Welcome to Love Academically, a Nebraska Today series that snuggles up with the stories of Husker couples: how they met, how they wound up at Nebraska U, how they balance relationships with careers or studies at the university. Because love may be patient, kind and blind, but at the University of Nebraska–Lincoln, it’s also academic.
Like many love stories, Jim Benes and Tim Turnquist’s started on campus.
After being introduced through a mutual friend in late 2007, the pair officially became a couple early the next year. At the time, both were pursuing their undergraduate degrees at the University of Nebraska–Lincoln — with Benes majoring in geography and minoring in geology, and Turnquist studying history and Spanish.
The two shared lunch dates in Selleck, read together on the green space and memorized their course schedules so they could connect between classes.
“Every minute, we were always trying to find each other on campus,” Benes said.
Because Benes didn’t have a cell phone, the pair devised a new way of finding each other on campus. Rather than meeting at a simple spot like the Nebraska Union or one of the academic halls, one person would send a call number at Love Library to the other via email or a payphone call. Then, at their predetermined time, the two would separately search for the book until they found each other among the stacks.
“I was such a sappy romantic, so of course … I always picked books like ‘Love in the Time of Cholera’ or, you know, romantic books,” Benes said.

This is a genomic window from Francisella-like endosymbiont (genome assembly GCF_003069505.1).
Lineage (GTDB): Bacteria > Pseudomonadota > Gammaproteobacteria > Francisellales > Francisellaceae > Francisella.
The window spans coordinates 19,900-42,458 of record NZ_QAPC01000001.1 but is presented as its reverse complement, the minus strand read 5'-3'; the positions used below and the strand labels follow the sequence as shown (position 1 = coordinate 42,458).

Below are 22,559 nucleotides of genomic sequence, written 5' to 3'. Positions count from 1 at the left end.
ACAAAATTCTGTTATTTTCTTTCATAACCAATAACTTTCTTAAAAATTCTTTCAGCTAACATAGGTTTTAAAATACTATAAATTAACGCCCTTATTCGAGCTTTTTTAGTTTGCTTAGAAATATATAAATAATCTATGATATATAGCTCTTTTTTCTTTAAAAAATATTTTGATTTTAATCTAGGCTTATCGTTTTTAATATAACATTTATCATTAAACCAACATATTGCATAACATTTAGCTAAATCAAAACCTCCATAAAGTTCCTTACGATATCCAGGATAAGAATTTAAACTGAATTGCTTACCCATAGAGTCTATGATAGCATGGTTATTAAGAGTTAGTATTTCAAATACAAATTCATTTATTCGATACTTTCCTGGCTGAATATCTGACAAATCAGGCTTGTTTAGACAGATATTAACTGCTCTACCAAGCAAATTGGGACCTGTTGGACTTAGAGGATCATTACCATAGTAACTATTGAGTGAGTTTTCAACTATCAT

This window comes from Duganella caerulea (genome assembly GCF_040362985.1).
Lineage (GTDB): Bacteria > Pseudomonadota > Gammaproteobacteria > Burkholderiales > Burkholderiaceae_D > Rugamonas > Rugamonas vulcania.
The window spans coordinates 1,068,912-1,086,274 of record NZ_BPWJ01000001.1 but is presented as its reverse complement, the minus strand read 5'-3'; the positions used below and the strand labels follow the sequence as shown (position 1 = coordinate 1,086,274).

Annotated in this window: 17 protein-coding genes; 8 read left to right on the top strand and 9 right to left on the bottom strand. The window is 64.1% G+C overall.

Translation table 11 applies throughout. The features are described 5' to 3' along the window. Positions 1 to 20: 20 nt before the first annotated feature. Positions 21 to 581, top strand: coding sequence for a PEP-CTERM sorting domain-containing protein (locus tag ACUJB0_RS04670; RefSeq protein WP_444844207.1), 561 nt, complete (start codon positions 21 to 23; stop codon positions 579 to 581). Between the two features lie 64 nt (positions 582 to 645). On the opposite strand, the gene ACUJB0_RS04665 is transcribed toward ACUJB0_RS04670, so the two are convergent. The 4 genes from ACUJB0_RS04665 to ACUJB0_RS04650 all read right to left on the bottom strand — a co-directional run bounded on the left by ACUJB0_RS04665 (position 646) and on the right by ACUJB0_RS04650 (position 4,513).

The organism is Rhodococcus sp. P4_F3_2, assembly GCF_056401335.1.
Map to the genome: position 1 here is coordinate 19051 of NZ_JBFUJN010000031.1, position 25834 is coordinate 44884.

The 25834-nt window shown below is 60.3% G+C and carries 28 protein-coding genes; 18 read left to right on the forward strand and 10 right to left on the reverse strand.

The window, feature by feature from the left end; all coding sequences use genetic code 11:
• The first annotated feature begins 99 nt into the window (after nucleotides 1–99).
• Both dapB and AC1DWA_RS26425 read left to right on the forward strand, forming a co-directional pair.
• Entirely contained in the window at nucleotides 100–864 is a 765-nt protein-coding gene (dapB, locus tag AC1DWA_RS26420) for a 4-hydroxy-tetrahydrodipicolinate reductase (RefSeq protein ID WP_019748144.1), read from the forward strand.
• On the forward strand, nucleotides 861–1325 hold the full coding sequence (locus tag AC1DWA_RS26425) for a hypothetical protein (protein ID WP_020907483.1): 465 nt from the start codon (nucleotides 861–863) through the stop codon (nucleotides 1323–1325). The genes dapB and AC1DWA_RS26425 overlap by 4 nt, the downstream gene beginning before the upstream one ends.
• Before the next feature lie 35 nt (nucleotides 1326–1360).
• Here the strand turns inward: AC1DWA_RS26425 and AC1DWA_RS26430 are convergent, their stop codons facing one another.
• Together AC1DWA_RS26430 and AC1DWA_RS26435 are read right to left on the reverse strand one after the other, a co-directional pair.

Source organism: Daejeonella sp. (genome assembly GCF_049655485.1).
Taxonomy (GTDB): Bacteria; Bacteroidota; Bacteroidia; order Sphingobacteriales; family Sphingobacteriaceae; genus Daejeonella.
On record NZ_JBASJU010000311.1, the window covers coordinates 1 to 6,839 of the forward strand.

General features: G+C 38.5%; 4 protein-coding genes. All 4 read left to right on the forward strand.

The pair have been through a lot together since they started dating in 2008. They’ve each earned bachelor’s and master’s degrees. On the personal front, they’ve shared a proposal in Tel Aviv, a wedding in Yellowstone and the introduction of the newest member of their crew — their pup, Rudiger.
In recent months, they’ve been spending their days working from home together — Benes as a global exchange coordinator for the College of Education and Human Sciences and part-time doctoral student in geography, Turnquist as a full-time doctoral student in history — and preparing to expand their family via adoption.
Through all the academic adventures, travels and life changes, Benes and Turnquist have always had each other.
“It’s so much fun having someone who’s on the same journey as you,” Turnquist said.
Though a lot has changed in the past 13 years, campus has been a constant in their lives. It’s where they spent the early years of their relationship. It’s where they returned to pursue doctorates and new jobs. Even simple things, like meeting for lunch in the dining hall, bring back old memories.
“Even just going to Selleck, it was like, ‘I remember when we first were dating,’” Turnquist said. “Just a big sense of this history and continuity and nostalgia … but you get to kind of live it every day.”
Whether they’re walking to work, a lecture hall or a meetup for lunch, they can relive their relationship as they pass by the familiar buildings and green spaces.
“The landscape … kind of becomes infused with the love I have for him,” Benes said. “So when I see the cherry trees on campus blooming, or I see the magnolias, or when I stop to get a coffee in the union or the Academic Grind … I just think of Tim all the time on campus.”